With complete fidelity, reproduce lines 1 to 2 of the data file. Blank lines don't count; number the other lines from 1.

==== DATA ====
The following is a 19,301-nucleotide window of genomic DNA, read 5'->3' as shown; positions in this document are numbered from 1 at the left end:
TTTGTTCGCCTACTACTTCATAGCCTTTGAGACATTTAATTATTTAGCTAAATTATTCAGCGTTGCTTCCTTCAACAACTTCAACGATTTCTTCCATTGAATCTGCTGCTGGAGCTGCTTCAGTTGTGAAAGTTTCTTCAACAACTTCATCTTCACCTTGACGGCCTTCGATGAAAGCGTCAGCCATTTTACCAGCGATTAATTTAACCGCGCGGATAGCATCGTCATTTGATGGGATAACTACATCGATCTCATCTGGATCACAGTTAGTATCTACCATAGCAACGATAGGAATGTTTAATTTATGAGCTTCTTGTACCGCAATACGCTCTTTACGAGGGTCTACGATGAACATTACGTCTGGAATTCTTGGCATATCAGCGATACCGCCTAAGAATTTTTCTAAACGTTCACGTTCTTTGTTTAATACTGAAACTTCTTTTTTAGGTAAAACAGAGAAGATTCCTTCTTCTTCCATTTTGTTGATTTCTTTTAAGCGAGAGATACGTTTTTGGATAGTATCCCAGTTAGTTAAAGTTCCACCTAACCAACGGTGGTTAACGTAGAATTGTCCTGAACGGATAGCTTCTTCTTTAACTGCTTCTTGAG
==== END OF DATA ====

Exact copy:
The following is a 19,301-nucleotide window of genomic DNA, read 5'->3' as shown; positions in this document are numbered from 1 at the left end:
TTTGTTCGCCTACTACTTCATAGCCTTTGAGACATTTAATTATTTAGCTAAATTATTCAGCGTTGCTTCCTTCAACAACTTCAACGATTTCTTCCATTGAATCTGCTGCTGGAGCTGCTTCAGTTGTGAAAGTTTCTTCAACAACTTCATCTTCACCTTGACGGCCTTCGATGAAAGCGTCAGCCATTTTACCAGCGATTAATTTAACCGCGCGGATAGCATCGTCATTTGATGGGATAACTACATCGATCTCATCTGGATCACAGTTAGTATCTACCATAGCAACGATAGGAATGTTTAATTTATGAGCTTCTTGTACCGCAATACGCTCTTTACGAGGGTCTACGATGAACATTACGTCTGGAATTCTTGGCATATCAGCGATACCGCCTAAGAATTTTTCTAAACGTTCACGTTCTTTGTTTAATACTGAAACTTCTTTTTTAGGTAAAACAGAGAAGATTCCTTCTTCTTCCATTTTGTTGATTTCTTTTAAGCGAGAGATACGTTTTTGGATAGTATCCCAGTTAGTTAAAGTTCCACCTAACCAACGGTGGTTAACGTAGAATTGTCCTGAACGGATAGCTTCTTCTTTAACTGCTTCTTGAG